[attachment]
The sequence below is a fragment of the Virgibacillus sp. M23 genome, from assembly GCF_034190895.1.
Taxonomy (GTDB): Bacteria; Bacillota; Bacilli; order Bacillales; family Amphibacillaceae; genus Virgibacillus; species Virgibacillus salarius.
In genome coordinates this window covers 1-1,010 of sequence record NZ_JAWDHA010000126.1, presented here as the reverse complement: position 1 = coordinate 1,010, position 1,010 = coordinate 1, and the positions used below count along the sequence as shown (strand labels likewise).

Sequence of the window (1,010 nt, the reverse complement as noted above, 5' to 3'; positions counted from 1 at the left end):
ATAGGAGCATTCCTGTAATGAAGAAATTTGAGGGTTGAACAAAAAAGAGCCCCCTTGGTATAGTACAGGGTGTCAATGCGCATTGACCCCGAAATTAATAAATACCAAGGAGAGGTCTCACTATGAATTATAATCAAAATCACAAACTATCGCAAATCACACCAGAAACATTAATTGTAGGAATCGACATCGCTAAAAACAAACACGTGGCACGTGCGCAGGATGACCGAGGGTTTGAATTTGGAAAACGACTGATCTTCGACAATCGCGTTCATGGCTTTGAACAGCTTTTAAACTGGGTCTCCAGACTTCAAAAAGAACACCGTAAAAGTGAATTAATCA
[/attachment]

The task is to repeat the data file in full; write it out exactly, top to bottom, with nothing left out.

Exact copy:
The sequence below is a fragment of the Virgibacillus sp. M23 genome, from assembly GCF_034190895.1.
Taxonomy (GTDB): Bacteria; Bacillota; Bacilli; order Bacillales; family Amphibacillaceae; genus Virgibacillus; species Virgibacillus salarius.
In genome coordinates this window covers 1-1,010 of sequence record NZ_JAWDHA010000126.1, presented here as the reverse complement: position 1 = coordinate 1,010, position 1,010 = coordinate 1, and the positions used below count along the sequence as shown (strand labels likewise).

Sequence of the window (1,010 nt, the reverse complement as noted above, 5' to 3'; positions counted from 1 at the left end):
ATAGGAGCATTCCTGTAATGAAGAAATTTGAGGGTTGAACAAAAAAGAGCCCCCTTGGTATAGTACAGGGTGTCAATGCGCATTGACCCCGAAATTAATAAATACCAAGGAGAGGTCTCACTATGAATTATAATCAAAATCACAAACTATCGCAAATCACACCAGAAACATTAATTGTAGGAATCGACATCGCTAAAAACAAACACGTGGCACGTGCGCAGGATGACCGAGGGTTTGAATTTGGAAAACGACTGATCTTCGACAATCGCGTTCATGGCTTTGAACAGCTTTTAAACTGGGTCTCCAGACTTCAAAAAGAACACCGTAAAAGTGAATTAATCA